The Asparagus Menu at Der Pimpel

A spring walk along the Danube near Vienna lets you experience a forest with a combination of new leaves, blossoms and bare branches decorated only with clumps of mistletoe. The air smells moist, the ground is muddy, and there are snails crawling along the track. It’s a far cry from the dry, peppery eucalyptus scented forests of my beloved Sydney sandstone.

The oak and beech forest offers more promising things to eat than a eucalyptus forest though. People collect the leaves of wild bärlauch (bear’s garlic, or ramsons) and dandelions from the forest floor in spring. The name bärlauch, and the English name bear’s garlic, refers to the way that brown bears like to eat these plants just as much as we do. The other foraging opportunity in spring is for asparagus, and in other seasons there are bramble berries and nuts. I haven’t dared to pick wild ramsons based on a reading knowledge, but I hope to meet a fellow omnivore who has survived the experience to act as a teacher.

Luckily you don’t have to be a foraging expert to enjoy asparagus, or ramsons either for that matter. These delicacies can be found in restaurants too, and there’s nothing like a little exercise to stimulate your appetite. A pleasant walk along the Danube from Regelsbrunn to Maria Ellend should do the trick, and both of these villages are accessible on the S7 train line from Vienna. Maria Ellend is a larger town than the villages of Regelsbrunn and Haslau (which you pass through on the walk), and it boasts more restaurants. Der Pimpel restaurant is part of a winery, and has outdoor seating in a courtyard near an old wooden winepress. It’s the perfect place to sit on a sunny spring day.

The joy of visiting Der Pimpel in spring was their Asparagus Menu. There was an entree of cream of asparagus soup followed by your choice of main course. Inquiring about which dishes were gluten free I was pleased to discover the chef had heard of Coeliac disease (Zöliakie) and was able to advise me about what to choose. Unfortunately the soup was not gluten free, but it did look lovely.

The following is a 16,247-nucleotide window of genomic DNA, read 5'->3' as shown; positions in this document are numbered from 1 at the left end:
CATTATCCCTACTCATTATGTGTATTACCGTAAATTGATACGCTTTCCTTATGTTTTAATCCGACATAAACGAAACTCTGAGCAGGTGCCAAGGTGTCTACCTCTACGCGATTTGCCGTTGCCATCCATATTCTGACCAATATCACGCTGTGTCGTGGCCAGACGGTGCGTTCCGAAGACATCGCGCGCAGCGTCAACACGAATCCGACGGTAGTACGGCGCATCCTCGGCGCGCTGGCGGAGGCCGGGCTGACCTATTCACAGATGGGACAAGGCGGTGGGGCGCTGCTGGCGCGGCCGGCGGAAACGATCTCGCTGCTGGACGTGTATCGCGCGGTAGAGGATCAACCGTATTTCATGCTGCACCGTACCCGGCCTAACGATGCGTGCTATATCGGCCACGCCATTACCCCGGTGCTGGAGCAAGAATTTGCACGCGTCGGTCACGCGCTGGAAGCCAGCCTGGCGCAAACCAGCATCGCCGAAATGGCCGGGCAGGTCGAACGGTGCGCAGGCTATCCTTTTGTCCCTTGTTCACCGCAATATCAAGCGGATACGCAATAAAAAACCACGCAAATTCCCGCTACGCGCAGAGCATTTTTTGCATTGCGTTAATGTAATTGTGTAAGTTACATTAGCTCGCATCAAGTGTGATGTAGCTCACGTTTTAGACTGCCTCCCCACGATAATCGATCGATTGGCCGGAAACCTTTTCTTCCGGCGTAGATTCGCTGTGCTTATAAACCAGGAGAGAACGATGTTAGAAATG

The asparagus salad was gluten free, and beautifully presented. A combination of marinated asparagus, rohschinken (like prosciutto), and watercress gave it a great variety of textures and flavours.

The chicken, asparagus and ramson pasta was a heartier option, and it featured two spring vegetables. This spring produce, enjoyed in the sun, was a happy ending to a morning’s walk, and we didn’t even have to forage for it.

Der Pimpel
Wienerstrasse 7
Maria Elland

Ratings (out of 5 snorts)

Price 3 snorts
Taste 4 snorts
Service 5 snorts
Atmosphere 3 snorts

15 thoughts on “The Asparagus Menu at Der Pimpel

  1. Isn’t it great that you can eat outdoors in such rustic surrounds? I had a giggle at the name of the restaurant – does ‘der Pimpel’ translate to anything?

  2. The food looks as pretty and fresh as the countryside.

    My one visit to Vienna was far too short, and largely spent attending a conference, so I didn’t get a chance to take in such surroundings. Next time, gadget, next time!

  3. Great photos Arwen! It looks absolutely gorgeous! The bear’s garlic is very interesting indeed! I hope you find someone to go foraging with 🙂

  4. terms like wheat-free, gluten-free, etc were never really known in greece until very recently – greek food is categorised in different ways – also shown on the menu card – from international cuisine: fasting foods are always pointed out, as are ladera, which means ‘oily food’, which basically amounts to vegetarian food, since, when there is no meat, there is olive oil

  5. sounds like an absolutely wonderful time in Vienna. The forest sounds like a treat, would be nice to find wild asparagus here in Australia, but sadly I dont think thats too common. Looking forward to seeing your other adventures!

  6. What a lovely read – I especially liked the description at the beginning of your spring walk. Almost felt like I was there… Argh! I want to go on holidays! Thanks for allowing me to live vicariously through yours 🙂

  7. Pingback: Mushroom Collecting « Hoglet K

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